Butterfly programs to dot springtime at For-Mar
“I think it’s more than just being pretty,” said Angela Nelson, assistant horticulturalist at For-Mar. “I think butterflies mean different things to different people. I think butterflies represent freedom and beauty. I think the flight of a butterfly is symbolic to a lot of people. I’ve never seen someone see a butterfly and not smile.”
Nelson said the focus of a lot of For-Mar’s butterfly programming will probably be the monarch butterfly because everybody knows of it and it’s a big migrator. The monarch is the orange butterfly with black veins on its wings and a few white dots.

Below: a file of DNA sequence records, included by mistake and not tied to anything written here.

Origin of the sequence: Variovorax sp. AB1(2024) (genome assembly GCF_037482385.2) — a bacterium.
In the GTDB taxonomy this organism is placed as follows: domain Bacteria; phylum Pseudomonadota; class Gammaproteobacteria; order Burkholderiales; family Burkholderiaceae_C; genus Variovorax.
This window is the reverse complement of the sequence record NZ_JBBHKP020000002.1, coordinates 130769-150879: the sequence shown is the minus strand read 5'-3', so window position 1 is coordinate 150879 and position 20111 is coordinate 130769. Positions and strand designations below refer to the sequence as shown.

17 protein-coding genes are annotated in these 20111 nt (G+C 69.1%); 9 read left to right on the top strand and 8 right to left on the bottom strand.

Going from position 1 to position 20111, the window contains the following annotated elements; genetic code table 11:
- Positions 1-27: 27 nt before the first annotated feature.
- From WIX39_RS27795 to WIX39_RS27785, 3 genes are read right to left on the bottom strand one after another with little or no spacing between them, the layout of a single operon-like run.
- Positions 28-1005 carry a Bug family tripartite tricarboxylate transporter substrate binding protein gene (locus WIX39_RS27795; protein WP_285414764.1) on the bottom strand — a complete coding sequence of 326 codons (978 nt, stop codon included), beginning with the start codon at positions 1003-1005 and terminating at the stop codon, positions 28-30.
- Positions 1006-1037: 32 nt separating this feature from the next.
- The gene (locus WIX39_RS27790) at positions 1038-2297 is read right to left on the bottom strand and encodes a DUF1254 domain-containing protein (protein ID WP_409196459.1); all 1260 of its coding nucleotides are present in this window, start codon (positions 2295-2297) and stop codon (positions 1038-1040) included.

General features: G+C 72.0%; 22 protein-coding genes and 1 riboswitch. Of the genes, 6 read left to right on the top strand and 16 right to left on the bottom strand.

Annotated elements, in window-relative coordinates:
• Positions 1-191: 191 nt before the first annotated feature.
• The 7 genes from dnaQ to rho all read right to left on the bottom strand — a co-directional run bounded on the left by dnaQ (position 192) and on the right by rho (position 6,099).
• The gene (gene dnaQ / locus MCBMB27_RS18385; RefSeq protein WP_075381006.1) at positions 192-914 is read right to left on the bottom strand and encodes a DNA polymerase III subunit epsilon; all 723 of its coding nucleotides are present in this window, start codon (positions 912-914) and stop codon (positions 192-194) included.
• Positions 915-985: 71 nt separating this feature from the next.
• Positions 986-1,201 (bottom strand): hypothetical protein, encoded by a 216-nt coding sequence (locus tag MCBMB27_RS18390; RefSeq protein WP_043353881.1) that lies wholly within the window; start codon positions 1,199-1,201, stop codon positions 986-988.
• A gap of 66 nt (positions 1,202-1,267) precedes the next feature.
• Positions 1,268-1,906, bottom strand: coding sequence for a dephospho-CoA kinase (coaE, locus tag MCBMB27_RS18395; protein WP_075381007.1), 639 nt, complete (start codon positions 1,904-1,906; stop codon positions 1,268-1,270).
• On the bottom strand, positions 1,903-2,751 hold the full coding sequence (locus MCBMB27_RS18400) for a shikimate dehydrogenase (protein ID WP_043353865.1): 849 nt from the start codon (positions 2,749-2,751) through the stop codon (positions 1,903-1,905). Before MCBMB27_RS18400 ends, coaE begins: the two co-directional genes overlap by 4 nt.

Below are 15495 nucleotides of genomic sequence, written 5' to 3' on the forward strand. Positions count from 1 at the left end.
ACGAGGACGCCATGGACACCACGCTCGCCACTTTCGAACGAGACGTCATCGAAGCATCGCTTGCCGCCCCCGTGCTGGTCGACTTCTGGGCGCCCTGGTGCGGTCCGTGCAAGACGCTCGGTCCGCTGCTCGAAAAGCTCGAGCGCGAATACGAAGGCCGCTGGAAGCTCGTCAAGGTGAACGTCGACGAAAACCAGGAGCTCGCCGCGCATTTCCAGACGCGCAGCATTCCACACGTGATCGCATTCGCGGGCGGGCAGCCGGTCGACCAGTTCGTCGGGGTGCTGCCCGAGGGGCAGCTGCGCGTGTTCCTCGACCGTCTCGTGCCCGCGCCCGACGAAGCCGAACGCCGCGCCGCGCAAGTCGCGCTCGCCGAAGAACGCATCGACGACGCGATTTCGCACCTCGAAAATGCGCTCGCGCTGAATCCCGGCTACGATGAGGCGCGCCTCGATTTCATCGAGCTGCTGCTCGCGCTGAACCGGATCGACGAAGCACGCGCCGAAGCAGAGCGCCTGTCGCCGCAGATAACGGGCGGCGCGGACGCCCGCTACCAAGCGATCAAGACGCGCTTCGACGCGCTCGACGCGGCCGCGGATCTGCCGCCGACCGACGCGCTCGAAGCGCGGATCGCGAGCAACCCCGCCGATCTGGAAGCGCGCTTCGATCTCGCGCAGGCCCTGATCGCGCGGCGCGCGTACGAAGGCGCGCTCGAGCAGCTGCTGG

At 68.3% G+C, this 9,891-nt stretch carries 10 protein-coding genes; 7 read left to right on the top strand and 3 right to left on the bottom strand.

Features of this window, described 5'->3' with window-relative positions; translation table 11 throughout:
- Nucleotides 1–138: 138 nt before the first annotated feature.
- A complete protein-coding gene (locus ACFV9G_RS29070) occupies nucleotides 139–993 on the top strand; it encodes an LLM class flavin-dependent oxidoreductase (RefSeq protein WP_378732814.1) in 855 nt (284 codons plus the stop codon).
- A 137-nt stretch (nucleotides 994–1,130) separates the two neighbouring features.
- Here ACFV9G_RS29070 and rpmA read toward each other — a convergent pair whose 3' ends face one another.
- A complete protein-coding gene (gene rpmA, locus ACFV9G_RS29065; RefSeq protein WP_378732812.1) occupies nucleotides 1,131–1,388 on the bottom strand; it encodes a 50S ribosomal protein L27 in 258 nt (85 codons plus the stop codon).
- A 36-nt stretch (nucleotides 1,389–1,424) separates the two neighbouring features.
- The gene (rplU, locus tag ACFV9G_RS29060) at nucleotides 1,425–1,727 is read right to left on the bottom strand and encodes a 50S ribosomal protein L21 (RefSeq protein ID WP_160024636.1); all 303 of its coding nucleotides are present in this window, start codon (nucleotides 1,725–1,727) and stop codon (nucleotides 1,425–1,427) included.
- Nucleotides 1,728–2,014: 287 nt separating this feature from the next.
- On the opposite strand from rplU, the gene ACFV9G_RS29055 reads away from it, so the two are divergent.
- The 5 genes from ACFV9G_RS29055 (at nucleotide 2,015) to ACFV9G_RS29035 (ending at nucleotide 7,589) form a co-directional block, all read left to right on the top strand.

Nelson said there is a big trend to help the monarch butterfly. She said people can plant milkweed plants, which they need to lay their eggs.
Besides sipping nectar, the monarch butterfly and other butterflies sip from puddles to get their nourishment.
“There are several predators that eat caterpillars and butterflies,” Nelson said. “One is birds. Some insects eat caterpillars, such as the praying mantis and the spider.”
A butterfly hunt is also scheduled for June 10 from 10-11:30 a.m., in which participants will learn to use the net to catch butterflies, caterpillars and eggs to put in For-Mar’s butterfly house.
Butterfly house tours are scheduled for June 24, July 29 and August 26. People can see butterfly eggs, caterpillars, chrysalises and adult butterflies there.
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